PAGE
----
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General Conference Will Be Held Without A Public In-Person Audience

SALT LAKE CITY, Utah – The April 2020 General Conference of The Church of Jesus Christ of Latter-day Saints will be held without an in-person audience. The public will not be admitted to the Conference Center for the five sessions.

The announcement included a change to how the broadcast will air in congregations across the world impacted by the coronavirus.

Every six months, more than 100,000 people attend General Conference sessions the first weekends of April and October, but Wednesday The First Presidency and Quorum of the Twelve Apostles decided to limit people in the Conference Center.

“Proceedings of the conference will be distributed throughout the world via technology only,” officials said in a statement.

General Conference will still be broadcast on KSL TV, KSL Newsradio, and their corresponding websites, as well as the KSL TV streaming app on mobile devices or Roku, Apple TV or Fire TV. Information about finding those apps can be found at ksltv.com/apps.

Most Latter-day Saints watch General Conference sessions at home with families or friends but some gather in Church buildings throughout the world. The Church said meetinghouses will remain closed for the conference.

“The public will not gather at the Conference Center in Salt Lake City or at stake centers or meetinghouses in areas where COVID-19 is active,” the statement read.

A letter was sent to the church membership, saying the First Presidency and Quorum of the Twelve Apostles were “deeply concerned” about the global spread of coronavirus.

“To help control this problem, we feel it wise to limit attendance at the upcoming April 2020 General Conference,” church officials said.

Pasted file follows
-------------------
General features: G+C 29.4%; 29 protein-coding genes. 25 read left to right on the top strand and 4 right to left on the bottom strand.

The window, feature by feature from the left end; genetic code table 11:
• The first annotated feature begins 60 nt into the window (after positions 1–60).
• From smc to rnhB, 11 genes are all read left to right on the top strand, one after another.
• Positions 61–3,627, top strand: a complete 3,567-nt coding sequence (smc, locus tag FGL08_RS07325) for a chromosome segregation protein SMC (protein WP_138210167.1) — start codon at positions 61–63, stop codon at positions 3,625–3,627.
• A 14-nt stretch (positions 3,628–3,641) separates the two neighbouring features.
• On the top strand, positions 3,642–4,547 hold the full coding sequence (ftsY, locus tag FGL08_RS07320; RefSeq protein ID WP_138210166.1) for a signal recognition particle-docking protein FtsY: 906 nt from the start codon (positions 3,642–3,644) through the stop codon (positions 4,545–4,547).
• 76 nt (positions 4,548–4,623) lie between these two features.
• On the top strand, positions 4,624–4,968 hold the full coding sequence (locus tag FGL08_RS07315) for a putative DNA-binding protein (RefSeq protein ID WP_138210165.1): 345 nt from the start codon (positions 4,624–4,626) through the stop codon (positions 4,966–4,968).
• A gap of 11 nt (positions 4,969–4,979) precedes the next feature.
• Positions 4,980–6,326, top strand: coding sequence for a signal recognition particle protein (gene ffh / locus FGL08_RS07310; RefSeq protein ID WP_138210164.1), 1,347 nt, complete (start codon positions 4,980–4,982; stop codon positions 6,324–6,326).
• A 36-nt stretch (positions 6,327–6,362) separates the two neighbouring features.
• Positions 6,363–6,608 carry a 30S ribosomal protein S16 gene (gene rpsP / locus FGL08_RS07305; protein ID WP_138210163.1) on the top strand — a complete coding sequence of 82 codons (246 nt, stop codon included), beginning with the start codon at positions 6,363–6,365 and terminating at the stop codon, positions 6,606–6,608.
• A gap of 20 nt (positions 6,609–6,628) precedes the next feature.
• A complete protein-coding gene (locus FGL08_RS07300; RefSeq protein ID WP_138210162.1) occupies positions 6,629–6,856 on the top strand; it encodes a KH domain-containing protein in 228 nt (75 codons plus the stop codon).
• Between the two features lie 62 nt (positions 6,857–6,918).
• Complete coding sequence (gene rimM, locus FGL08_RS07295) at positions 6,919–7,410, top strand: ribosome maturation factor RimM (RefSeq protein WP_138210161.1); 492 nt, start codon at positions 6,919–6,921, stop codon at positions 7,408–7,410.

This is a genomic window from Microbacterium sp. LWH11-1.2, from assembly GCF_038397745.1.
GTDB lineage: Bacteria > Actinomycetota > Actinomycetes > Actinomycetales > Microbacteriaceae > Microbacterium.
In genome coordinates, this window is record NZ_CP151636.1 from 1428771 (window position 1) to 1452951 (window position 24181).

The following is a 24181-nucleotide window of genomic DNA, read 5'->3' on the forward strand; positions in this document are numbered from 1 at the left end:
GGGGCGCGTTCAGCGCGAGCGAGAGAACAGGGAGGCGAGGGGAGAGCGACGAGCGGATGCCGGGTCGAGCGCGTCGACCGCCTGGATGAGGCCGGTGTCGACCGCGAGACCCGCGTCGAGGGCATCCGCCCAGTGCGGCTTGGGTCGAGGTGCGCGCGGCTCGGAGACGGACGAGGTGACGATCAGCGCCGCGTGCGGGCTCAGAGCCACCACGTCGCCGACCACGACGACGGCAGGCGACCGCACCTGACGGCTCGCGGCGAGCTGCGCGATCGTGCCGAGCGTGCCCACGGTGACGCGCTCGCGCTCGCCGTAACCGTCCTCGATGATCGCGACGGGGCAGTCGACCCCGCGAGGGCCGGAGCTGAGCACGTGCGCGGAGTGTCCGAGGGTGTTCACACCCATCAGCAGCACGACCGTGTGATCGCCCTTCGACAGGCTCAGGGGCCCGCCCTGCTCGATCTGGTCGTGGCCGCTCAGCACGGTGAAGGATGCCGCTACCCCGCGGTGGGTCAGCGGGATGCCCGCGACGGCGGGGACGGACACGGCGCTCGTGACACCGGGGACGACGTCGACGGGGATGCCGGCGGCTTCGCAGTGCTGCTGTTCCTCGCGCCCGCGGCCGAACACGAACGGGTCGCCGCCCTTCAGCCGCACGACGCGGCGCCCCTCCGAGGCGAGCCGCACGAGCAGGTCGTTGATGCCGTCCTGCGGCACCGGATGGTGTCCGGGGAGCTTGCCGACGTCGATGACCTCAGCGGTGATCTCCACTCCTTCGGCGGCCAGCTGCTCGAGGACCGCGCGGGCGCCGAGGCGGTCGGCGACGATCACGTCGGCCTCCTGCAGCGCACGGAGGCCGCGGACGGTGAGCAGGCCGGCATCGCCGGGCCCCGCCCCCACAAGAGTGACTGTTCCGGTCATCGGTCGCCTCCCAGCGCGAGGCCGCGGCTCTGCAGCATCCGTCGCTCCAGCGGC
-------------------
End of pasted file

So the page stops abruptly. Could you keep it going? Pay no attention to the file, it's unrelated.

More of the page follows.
All five sessions will still be held in the Conference Center, with a minimum amount of Church leaders and staff needed to air the broadcasts.

“General Authorities, general officers and their spouses, musicians, choirs, technicians, and others will participate as assigned. But, proceedings of the conference will be distributed throughout the world via technology only,” officials said.

In its statement, Church officials said the public will not be admitted to the Conference Center in Salt Lake City, nor in meetinghouses across the world where COVID-19 has been active.

Church Members React

Margaret Silk is a Latter-day Saint from Indiana, visiting mother and doing some genealogy work at the Family History Library.

“Precautions need to be taken, so, as the Brethren have said. I am happy that they have done that,” said Silk. “I support them with whatever they say they need to do.”

Alice DeMaggio is a Church member from Utah.

“I’m not surprised. I know our leadership takes precautions and I support them in that. I was previously a nurse, so, I think it’s very wise,” she said.

KSL spoke with full-time missionaries, Sister Sydny Short and her companion, Sister Dinah Carcamo, outside Temple Square.

“Usually, there are thousands and thousands of people here for General Conference,” said Sister Short. “Last October, we got to talk with so many people and now, there’ll be no one here.”

Clark Gable, also from Utah, has attended General Conference at the Conference Center. He said the messages from Church leaders would still make an impact.

“It’ll be great just that we have the instruction anyway. Just so they don’t cancel Conference, that’s the main thing,” he said.

History Of General Conference Changes